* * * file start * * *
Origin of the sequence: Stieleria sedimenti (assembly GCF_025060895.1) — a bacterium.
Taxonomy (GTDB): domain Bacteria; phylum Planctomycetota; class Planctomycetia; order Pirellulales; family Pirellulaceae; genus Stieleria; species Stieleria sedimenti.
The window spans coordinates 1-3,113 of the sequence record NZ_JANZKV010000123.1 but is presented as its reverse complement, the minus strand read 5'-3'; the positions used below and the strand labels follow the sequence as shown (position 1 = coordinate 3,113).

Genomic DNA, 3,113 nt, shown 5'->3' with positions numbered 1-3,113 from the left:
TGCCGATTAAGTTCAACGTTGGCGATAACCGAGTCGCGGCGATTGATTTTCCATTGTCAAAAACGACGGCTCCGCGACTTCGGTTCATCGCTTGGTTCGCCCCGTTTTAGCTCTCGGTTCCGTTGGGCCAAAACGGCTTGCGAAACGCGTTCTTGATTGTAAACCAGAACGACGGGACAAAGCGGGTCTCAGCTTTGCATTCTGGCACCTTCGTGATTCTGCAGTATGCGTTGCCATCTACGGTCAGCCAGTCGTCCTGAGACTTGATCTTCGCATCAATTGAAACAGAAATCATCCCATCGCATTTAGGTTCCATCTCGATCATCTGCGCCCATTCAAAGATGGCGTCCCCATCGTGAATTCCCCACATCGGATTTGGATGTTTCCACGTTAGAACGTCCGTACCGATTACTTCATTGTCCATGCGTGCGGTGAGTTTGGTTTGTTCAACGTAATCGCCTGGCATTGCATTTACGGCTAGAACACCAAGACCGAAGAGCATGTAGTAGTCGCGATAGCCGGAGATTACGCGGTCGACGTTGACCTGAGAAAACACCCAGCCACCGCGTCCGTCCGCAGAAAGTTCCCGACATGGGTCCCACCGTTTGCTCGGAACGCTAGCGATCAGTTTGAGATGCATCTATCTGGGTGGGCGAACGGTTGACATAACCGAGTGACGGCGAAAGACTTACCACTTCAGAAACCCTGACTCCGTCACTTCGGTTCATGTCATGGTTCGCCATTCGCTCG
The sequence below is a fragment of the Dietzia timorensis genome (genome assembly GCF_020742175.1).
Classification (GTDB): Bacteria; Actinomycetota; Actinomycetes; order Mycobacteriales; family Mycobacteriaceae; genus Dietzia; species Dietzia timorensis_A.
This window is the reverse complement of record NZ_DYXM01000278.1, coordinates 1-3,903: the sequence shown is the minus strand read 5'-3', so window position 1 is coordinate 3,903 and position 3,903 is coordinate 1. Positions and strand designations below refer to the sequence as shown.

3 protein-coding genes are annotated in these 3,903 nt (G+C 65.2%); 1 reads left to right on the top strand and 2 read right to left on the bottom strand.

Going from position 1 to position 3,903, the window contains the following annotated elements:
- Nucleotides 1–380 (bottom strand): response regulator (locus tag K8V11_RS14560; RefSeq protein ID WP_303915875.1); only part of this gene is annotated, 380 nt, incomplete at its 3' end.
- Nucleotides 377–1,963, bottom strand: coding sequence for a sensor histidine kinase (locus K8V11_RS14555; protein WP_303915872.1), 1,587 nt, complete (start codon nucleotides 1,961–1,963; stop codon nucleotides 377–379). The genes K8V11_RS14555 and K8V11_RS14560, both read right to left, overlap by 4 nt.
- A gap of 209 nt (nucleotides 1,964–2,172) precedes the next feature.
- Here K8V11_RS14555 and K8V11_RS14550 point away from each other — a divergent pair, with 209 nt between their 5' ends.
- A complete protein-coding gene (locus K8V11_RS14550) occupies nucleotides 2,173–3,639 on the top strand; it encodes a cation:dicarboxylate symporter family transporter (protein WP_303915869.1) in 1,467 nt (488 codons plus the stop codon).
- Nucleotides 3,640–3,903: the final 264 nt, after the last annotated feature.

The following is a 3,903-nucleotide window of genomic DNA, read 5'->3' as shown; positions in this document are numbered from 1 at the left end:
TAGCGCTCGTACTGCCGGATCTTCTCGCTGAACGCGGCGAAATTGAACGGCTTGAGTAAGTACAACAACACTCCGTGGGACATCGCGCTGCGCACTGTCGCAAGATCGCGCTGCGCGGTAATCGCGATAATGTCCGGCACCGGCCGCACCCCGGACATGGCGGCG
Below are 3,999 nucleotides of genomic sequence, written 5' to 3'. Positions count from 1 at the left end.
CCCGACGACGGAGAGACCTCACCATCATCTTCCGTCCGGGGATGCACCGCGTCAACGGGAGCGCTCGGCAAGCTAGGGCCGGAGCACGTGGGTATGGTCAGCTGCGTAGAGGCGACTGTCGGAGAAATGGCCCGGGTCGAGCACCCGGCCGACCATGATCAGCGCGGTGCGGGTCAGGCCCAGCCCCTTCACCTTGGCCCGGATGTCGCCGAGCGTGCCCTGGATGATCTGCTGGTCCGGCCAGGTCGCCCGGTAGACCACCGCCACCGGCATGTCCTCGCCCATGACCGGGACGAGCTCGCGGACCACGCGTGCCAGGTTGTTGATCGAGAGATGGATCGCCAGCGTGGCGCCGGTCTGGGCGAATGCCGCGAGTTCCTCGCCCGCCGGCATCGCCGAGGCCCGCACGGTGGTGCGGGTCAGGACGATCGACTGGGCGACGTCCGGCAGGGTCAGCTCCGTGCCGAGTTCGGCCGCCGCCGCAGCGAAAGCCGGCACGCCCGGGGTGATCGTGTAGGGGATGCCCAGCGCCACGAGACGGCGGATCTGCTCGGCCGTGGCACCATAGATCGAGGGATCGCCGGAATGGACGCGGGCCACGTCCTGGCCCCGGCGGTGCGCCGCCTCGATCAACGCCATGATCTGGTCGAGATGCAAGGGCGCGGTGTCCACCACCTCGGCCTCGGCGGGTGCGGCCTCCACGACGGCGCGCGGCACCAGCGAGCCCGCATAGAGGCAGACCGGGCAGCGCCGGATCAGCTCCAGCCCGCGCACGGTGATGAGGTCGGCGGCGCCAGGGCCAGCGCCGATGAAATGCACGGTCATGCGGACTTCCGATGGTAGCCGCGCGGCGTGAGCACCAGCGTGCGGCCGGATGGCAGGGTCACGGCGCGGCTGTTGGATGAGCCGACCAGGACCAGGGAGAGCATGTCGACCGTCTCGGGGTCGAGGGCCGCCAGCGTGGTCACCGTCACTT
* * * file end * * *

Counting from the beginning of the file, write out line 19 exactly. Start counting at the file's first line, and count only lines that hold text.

Below are 3,999 nucleotides of genomic sequence, written 5' to 3'. Positions count from 1 at the left end.